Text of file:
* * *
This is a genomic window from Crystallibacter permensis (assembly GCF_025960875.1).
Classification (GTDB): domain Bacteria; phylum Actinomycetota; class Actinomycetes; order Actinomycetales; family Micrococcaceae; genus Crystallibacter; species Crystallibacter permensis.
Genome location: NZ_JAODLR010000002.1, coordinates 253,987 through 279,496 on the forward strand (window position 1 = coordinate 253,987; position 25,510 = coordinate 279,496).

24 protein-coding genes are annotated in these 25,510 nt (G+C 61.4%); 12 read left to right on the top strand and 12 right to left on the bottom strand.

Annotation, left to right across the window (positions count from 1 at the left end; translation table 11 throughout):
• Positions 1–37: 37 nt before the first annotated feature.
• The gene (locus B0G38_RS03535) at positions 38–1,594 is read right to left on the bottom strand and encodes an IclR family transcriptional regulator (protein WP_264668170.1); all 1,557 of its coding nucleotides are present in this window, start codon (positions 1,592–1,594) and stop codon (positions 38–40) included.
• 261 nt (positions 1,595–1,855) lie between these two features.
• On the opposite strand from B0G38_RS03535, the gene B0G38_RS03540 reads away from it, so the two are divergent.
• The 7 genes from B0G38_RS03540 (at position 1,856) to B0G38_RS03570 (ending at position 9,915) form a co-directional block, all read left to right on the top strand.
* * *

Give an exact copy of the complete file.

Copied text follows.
This is a genomic window from Crystallibacter permensis (assembly GCF_025960875.1).
Classification (GTDB): domain Bacteria; phylum Actinomycetota; class Actinomycetes; order Actinomycetales; family Micrococcaceae; genus Crystallibacter; species Crystallibacter permensis.
Genome location: NZ_JAODLR010000002.1, coordinates 253,987 through 279,496 on the forward strand (window position 1 = coordinate 253,987; position 25,510 = coordinate 279,496).

24 protein-coding genes are annotated in these 25,510 nt (G+C 61.4%); 12 read left to right on the top strand and 12 right to left on the bottom strand.

Annotation, left to right across the window (positions count from 1 at the left end; translation table 11 throughout):
• Positions 1–37: 37 nt before the first annotated feature.
• The gene (locus B0G38_RS03535) at positions 38–1,594 is read right to left on the bottom strand and encodes an IclR family transcriptional regulator (protein WP_264668170.1); all 1,557 of its coding nucleotides are present in this window, start codon (positions 1,592–1,594) and stop codon (positions 38–40) included.
• 261 nt (positions 1,595–1,855) lie between these two features.
• On the opposite strand from B0G38_RS03535, the gene B0G38_RS03540 reads away from it, so the two are divergent.
• The 7 genes from B0G38_RS03540 (at position 1,856) to B0G38_RS03570 (ending at position 9,915) form a co-directional block, all read left to right on the top strand.